In a world where women are taught they need to wear makeup and spend an obscene amount of money on their hair and nails in order to be loved, I took a stand to live my life differently by appreciating the way I look without all of the unnecessary bells and whistles.
It is quite amusing to see the expressions on the faces of those who find out I do not wear any makeup. I mean, they are flabbergasted! Why do you think that is? It is because the confidence I exude without makeup distracts people from the fact that I choose not to wear makeup. And I am more comfortable with the way I look than a lot of the women I know who do wear makeup.
Friends, I don’t wear makeup and I still think I’m beautiful. I don’t wear makeup and other people still think I’m beautiful. I don’t wear makeup and I’m still loved by those around me.
Today’s challenge: Leave the makeup on the shelf and tell yourself you’re much more beautiful without it. You may not know this but… you really are! If you can’t go a day without makeup, ask yourself why that is and then sit quietly for an honest answer. You may be surprised at what you discover.
A friend of mine recently wrote a post on Facebook making fun of women who take selfies. In response, I decided to take a selfie while lying in bed reading a book and post it in his comment box. Prior to my friend’s selfie post, I had never taken a selfie. Now, I think they’re so fun, I take at least one a week!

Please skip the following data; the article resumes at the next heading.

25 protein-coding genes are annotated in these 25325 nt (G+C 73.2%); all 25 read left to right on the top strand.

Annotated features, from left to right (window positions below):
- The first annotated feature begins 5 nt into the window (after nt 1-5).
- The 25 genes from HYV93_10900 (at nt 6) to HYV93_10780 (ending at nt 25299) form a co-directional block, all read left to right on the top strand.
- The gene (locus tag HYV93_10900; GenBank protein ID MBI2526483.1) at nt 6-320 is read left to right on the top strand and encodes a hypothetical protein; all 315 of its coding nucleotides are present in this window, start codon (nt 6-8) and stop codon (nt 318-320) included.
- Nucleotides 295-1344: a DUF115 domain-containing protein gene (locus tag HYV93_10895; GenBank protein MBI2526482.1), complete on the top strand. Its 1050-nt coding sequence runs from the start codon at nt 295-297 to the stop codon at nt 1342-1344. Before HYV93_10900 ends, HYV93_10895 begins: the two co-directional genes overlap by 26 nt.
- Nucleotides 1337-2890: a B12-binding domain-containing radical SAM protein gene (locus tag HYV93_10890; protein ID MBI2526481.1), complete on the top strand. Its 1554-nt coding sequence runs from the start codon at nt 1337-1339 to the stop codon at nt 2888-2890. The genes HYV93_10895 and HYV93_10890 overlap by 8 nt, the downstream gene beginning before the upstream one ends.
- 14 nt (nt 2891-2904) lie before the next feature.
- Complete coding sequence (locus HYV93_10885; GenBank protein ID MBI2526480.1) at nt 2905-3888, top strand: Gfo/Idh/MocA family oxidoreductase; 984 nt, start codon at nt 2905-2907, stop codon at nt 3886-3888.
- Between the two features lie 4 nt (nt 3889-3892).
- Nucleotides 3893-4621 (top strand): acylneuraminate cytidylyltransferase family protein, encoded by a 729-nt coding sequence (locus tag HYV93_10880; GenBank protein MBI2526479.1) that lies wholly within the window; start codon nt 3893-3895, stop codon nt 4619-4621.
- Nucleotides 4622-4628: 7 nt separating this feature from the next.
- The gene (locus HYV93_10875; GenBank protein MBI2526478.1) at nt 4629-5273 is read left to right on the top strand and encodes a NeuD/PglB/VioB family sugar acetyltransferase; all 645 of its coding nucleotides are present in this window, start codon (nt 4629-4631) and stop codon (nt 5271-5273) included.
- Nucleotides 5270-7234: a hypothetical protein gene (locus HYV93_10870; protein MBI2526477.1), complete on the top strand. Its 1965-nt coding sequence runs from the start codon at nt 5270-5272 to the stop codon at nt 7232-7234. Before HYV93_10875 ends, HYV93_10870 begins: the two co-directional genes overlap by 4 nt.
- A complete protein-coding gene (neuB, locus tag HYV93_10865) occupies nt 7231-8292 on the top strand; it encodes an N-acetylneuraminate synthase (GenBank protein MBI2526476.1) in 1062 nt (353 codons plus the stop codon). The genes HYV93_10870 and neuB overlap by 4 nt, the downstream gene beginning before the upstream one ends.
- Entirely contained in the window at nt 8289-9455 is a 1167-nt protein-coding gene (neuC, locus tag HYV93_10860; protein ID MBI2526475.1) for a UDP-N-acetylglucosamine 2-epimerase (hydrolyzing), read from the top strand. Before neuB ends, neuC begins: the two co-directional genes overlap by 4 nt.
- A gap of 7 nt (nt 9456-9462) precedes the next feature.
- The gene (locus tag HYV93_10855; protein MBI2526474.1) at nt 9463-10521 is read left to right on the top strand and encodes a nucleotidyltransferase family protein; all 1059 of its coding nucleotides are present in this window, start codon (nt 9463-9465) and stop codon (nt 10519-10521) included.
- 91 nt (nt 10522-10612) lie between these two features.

Today’s challenge: Take a selfie without trying to look good and post it in the comments or on your Facebook page. Don’t take yourself too seriously, nobody else does.
We put a lot of effort into the way we look. We dye our hair, get tattoos and piercings, work out every day, practice guerrilla dieting, dread our hair or chop it all off, cake our faces in makeup, rip the hair off of our bodies… and for what? So we can be accepted by certain people.
I have been an active participant in many subcultures for as long as I can remember. Appearance, regardless of whether or not people will admit it, is valued more highly than anything else, even in the so-called “enlightened” communities. You don’t believe me? Take a look around at the next festival, beatnik poetry reading, or punk rock show you attend. Everyone looks like everyone else.
I, on many occasions, encounter people who say I am not a hippie because I look like a model. I encounter people who say I am not a real artist because I don’t have tattoos. And most of those people are apart of society’s subcultures- the very people who feel judged (by everyone else) on the way they look! Laughable, isn’t it?
It is the person who makes the person, not their appearance. Anybody can buy an outfit, get pierced or tattooed, go to the salon, etcetera. I’m a hippie because of the way I live my life. I do not have dreads in my hair or wear expensive hippie attire. Buying expensive clothing to fit in is actually very un-hippie. I do not cut my hair to look like a boy nor do I cover my body in tattoos, but that doesn’t make me any less an artist. I am an artist because I create art. Plain and simple. The rest is surface level.
This is an issue I fear will never go away. As long as we practice judgement, it will continue. As long as we keep teaching people that they need to buy this, pierce that, dread this, or tattoo that to fit in, we will perpetuate our race of insecure people who judge others for not looking like us and condemn those who don’t look the way we think they should.